i am not afraid of fire. listen: not long ago,
my skin shriveled to ash with my husband’s. hands
clasped together to pray to the gods of a hierarchical religion,
syllables of faint hopes dragging themselves out through my
disbelieving mouth. teeth still blessed by the fragrance of oil for
the dead and the echoing farewells for him, the ones for me.
i am climbing onto a wooden pyre for supposed
equality, the idea that if one goes, so too must the other. what
holiness, what sacred tradition do people believe in to
cause more death? that a widow is not her own body,
not an existence already framed by more grief and sorrow than
could be imagined. her stories go unheard, drowned out
by the crackling red, tarnished wood, and a man taking
more than he deserves. they tell me this ritual is for
my own good, a harbinger of fortune and the divine, as if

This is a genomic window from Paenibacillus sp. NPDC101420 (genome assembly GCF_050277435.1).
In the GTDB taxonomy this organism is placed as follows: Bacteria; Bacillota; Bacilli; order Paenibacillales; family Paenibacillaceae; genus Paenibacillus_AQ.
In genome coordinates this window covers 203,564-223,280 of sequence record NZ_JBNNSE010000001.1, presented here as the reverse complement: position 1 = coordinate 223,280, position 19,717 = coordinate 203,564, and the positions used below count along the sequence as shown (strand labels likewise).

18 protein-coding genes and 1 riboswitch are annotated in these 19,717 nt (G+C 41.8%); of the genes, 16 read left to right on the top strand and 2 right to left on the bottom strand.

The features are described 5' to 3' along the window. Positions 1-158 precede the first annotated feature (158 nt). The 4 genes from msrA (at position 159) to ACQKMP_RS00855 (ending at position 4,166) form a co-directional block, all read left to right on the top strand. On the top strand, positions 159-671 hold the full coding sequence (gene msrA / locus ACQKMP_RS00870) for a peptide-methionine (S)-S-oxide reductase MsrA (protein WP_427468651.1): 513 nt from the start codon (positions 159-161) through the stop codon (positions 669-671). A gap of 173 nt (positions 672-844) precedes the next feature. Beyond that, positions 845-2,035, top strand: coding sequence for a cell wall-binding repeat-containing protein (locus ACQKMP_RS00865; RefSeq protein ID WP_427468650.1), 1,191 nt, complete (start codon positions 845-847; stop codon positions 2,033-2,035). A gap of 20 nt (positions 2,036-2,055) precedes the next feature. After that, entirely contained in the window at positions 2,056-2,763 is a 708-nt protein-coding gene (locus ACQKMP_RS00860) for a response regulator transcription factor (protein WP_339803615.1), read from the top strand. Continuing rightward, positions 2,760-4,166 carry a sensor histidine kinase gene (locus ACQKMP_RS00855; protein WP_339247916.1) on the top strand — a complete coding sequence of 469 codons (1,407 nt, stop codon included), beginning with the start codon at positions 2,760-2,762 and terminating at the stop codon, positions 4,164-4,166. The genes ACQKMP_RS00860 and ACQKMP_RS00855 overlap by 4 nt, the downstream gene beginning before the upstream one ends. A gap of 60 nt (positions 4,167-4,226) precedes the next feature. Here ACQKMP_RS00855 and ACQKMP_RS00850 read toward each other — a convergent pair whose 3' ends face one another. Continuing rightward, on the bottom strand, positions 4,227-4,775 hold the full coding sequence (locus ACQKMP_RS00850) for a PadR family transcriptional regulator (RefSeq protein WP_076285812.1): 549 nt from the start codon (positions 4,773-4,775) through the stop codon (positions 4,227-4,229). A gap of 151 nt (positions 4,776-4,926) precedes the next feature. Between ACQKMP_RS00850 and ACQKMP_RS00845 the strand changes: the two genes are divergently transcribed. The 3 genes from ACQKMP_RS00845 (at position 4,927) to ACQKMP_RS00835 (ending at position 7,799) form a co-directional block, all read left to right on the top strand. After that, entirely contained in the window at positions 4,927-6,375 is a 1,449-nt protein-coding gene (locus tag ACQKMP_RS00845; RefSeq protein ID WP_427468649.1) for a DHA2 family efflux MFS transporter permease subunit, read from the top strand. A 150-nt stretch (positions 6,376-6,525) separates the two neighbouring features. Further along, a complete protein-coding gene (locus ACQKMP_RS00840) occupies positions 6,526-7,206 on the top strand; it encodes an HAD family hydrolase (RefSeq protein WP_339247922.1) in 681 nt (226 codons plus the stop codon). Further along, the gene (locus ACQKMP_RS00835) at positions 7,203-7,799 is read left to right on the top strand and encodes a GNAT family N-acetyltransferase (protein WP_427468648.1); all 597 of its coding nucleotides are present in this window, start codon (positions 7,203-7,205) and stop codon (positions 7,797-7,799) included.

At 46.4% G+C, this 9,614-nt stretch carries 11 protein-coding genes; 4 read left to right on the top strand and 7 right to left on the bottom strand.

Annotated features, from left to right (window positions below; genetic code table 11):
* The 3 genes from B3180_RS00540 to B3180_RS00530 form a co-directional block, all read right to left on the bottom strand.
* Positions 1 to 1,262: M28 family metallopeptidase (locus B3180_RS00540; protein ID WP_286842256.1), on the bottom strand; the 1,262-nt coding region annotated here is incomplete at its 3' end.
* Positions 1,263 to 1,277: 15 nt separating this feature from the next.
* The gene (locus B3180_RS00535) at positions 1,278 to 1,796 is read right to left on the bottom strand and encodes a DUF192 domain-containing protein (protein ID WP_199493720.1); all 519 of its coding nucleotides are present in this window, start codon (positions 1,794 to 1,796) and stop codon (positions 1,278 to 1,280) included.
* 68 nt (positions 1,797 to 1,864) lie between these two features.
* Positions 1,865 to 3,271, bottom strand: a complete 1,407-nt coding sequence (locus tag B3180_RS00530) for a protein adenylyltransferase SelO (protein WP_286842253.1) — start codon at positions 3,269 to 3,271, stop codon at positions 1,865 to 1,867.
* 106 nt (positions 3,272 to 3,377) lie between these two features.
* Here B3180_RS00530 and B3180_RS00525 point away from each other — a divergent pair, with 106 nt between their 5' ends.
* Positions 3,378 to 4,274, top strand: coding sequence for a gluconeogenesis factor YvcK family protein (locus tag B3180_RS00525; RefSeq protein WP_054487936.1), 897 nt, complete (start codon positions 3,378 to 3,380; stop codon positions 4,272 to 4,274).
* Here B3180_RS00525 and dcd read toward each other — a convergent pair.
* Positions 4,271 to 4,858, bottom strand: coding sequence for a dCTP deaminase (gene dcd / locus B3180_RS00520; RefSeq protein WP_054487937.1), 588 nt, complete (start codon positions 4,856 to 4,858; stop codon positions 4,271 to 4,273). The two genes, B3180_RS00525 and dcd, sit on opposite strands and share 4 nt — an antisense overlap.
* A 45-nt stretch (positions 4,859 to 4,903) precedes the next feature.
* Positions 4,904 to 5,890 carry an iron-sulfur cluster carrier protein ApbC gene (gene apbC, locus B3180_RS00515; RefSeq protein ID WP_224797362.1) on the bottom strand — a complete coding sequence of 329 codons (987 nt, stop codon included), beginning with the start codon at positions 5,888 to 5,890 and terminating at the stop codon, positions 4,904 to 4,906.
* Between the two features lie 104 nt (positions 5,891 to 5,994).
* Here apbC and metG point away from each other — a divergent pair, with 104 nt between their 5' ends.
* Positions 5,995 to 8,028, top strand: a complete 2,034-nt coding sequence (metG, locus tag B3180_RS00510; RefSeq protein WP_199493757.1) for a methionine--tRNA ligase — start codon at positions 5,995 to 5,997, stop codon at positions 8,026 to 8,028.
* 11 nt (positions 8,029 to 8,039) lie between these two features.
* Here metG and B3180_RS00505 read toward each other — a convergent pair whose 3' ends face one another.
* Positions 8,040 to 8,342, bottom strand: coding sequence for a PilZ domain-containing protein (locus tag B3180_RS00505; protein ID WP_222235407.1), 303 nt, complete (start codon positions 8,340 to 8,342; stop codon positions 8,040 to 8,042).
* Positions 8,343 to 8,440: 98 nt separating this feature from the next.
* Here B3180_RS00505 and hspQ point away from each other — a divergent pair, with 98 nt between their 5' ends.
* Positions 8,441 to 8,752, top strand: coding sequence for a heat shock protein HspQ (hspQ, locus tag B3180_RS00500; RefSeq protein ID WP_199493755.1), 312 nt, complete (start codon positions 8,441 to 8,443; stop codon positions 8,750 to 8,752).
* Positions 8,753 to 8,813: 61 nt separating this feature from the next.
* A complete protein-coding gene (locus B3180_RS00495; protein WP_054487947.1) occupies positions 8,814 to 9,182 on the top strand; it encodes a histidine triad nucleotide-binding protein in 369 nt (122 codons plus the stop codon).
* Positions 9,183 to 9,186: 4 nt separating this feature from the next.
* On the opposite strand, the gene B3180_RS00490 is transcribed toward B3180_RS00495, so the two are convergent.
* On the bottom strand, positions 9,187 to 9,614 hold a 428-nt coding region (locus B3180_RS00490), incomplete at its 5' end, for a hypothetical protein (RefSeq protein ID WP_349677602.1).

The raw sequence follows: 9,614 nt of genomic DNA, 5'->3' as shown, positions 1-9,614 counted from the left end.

a goddess should rise from the woman buried beneath
patriarchy’s flames. on this night of burdened shoulders and
ripped pleas, i am not thinking of useless devotion, or how
travelers will later visit this place and commend my willing spirit.
i am looking to the lonesome stars, wishing that should i
be unlucky enough to be reborn, let my soul wait until
there is a time where widows can stay on this suffering earth.
Second Place: Lauren Young from Stamford, Connecticut, United States, for “Burn.” Lauren attends Trinity Catholic High School and is in 12th Grade.
Lauren Young is a student from Connecticut, USA. She likes to use creative writing as a way to reflect on personal observations and events that occur around the world. She prefers poetry, and when not writing, can be found listening to music, sleeping, or reading.
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